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Speech, Language and Literacy

babyAbout a year ago, a friend of mine, a literacy specialist who has been teaching children how to read for over thirty years, approached me with questions about one of her students. He was a young teenager with whom she had been working for over a year, and despite her best efforts to help, he simply wasn’t making any significant gains in reading or writing. In her frustration she told me that he exhibited very poor literacy skills and suspected that his poor speaking and language comprehension might have something to do with it. Did I think that difficulties with language might contribute to delayed literacy outcomes?

Absolutely.

Speech, language and literacy are closely intertwined. According to the American Speech-Language-Hearing Association (ASHA, 2001; 2002), reading and writing problems may be rooted in a child’s difficulty with language. For example, a young child’s awareness of sounds and how those sounds go together directly impacts his or her later ability to segment and blend sounds into words. Difficulties with auditory or short-term memory and retrieval of words can make a process like learning how to read extremely taxing. Written language skills, including spelling, may be delayed if a child struggles with spoken language.

Many parents have asked me how they can bolster their child’s literacy skills at home as well as prepare him or her for the rigorous reading and writing expectations in school. It can be difficult to squeeze reading into our busy lives, but even a few minutes of literacy here and there can make a world of difference. I often make the following recommendations:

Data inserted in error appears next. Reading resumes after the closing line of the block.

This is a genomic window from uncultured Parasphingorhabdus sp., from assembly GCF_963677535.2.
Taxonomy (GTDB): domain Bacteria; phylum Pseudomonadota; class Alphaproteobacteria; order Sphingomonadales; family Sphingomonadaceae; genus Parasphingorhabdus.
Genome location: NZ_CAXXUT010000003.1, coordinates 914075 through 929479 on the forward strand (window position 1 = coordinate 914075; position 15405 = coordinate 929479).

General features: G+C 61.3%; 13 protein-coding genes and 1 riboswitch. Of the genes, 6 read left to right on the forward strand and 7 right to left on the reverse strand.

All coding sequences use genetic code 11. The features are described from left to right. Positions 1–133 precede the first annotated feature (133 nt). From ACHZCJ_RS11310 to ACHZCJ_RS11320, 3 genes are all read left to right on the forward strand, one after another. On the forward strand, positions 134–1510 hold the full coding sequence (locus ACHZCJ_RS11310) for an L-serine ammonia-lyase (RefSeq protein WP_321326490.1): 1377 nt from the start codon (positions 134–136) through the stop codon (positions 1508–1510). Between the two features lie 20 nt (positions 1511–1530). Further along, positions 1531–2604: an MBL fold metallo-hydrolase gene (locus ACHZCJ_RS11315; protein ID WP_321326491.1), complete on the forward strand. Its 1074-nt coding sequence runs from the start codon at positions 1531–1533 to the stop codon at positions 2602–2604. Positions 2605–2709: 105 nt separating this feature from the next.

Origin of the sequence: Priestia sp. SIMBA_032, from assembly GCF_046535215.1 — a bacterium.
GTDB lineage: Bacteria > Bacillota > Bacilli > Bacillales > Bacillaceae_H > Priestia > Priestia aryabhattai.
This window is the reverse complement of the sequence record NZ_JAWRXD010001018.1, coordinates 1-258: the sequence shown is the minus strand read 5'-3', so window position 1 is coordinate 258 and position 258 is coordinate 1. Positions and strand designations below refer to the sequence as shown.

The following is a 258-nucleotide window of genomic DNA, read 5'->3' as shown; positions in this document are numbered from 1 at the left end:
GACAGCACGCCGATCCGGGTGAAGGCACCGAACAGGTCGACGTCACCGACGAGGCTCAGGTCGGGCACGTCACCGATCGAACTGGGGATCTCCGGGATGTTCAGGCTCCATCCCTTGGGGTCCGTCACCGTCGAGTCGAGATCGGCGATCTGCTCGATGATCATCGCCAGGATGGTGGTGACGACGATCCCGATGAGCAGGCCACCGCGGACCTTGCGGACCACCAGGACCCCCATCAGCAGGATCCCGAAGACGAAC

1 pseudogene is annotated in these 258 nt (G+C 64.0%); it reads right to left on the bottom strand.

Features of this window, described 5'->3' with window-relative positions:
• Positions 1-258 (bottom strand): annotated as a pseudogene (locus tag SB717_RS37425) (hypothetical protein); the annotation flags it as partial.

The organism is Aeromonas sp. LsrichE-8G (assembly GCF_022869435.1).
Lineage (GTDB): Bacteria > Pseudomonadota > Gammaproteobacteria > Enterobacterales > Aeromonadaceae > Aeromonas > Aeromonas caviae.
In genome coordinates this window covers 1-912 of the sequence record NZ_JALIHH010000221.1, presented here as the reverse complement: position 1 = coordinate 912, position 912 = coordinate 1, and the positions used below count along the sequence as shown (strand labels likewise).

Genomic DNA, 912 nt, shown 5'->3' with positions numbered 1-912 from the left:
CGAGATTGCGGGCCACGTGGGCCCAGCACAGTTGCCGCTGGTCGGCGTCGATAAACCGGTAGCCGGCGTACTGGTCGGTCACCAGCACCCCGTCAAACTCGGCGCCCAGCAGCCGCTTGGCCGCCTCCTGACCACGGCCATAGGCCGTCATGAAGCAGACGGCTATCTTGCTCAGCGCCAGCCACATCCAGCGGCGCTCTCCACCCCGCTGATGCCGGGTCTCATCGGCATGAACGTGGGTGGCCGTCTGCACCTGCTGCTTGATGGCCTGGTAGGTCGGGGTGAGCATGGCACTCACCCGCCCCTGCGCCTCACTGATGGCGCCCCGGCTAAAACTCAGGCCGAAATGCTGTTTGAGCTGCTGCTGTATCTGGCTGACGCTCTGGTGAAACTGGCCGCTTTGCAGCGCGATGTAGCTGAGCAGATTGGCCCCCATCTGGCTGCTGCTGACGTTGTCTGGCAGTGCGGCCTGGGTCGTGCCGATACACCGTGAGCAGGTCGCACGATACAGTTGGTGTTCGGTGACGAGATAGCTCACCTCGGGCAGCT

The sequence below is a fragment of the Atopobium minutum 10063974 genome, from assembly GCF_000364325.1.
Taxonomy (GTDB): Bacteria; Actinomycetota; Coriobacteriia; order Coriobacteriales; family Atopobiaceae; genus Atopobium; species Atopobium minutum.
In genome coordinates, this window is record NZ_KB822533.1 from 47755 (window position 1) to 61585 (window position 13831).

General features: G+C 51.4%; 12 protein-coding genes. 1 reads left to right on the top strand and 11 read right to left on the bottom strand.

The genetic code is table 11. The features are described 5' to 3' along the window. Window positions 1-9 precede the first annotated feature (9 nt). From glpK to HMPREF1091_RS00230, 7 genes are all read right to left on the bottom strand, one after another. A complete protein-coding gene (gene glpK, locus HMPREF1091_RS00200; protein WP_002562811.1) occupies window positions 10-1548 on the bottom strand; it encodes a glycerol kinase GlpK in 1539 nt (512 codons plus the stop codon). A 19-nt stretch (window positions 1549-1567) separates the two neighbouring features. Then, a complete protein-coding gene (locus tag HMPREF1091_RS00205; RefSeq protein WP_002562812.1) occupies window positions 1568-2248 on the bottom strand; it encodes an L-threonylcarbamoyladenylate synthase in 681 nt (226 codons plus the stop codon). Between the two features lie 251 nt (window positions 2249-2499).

• Read to your child every day, even if for just a few minutes. A friend of mine with two toddlers spends twenty minutes one-on-one with each child every evening after dinner. One pediatrician I spoke with a few months ago suggested taking a favorite book with you everywhere you go so it is on hand when you have a spare moment to read. I’m not suggesting that these are the only ways (or even the best ways) to incorporate reading into your everyday lives; find something that works for you and your family and stick with it.
  • If your child is older, encourage him to visit your local public library and check out a book pertaining to his personal interests. Help him fill out the necessary paperwork so he can have his own personal library card.
  • The world around us is chalk full of words. Opportunities to promote literacy abound! Point out street signs, business names, menus in restaurants, even letters on pet collars to your child. Everyday activities such as driving and grocery shopping can become rich literacy-enhancing experiences.

Read wherever, whenever. Read early and often. You may find that increasing the amount of time you spend reading with your child may improve not only his or her literacy skills, but overall language skills as well.

A few months after our initial conversation, I followed up with my literacy specialist friend about the student who didn’t appear to be making progress. She told me that she consulted with the student’s parents, who agreed to enroll him in a speech-language therapy program. Within weeks, small gains in language gave way to progress in reading and writing. “It was like magic,” she told me, “and it all happened so fast!” Not all gains in literacy or language will be quick, but work in one area will inevitably benefit the other.


Elizabeth Perry, M.S., CF-SLP

References:

ASHA. (2001). Role and Responsibilities of Speech-Language Pathologists with Respect to Reading and Writing in Children and Adolescents (Technical Report). Rockville, MD: Author.

ASHA. (2002). Knowledge and Skills Needed by Speech-Language Pathologists with Respect to Reading and Writing in Children and Adolescents, Rockville, MD: Author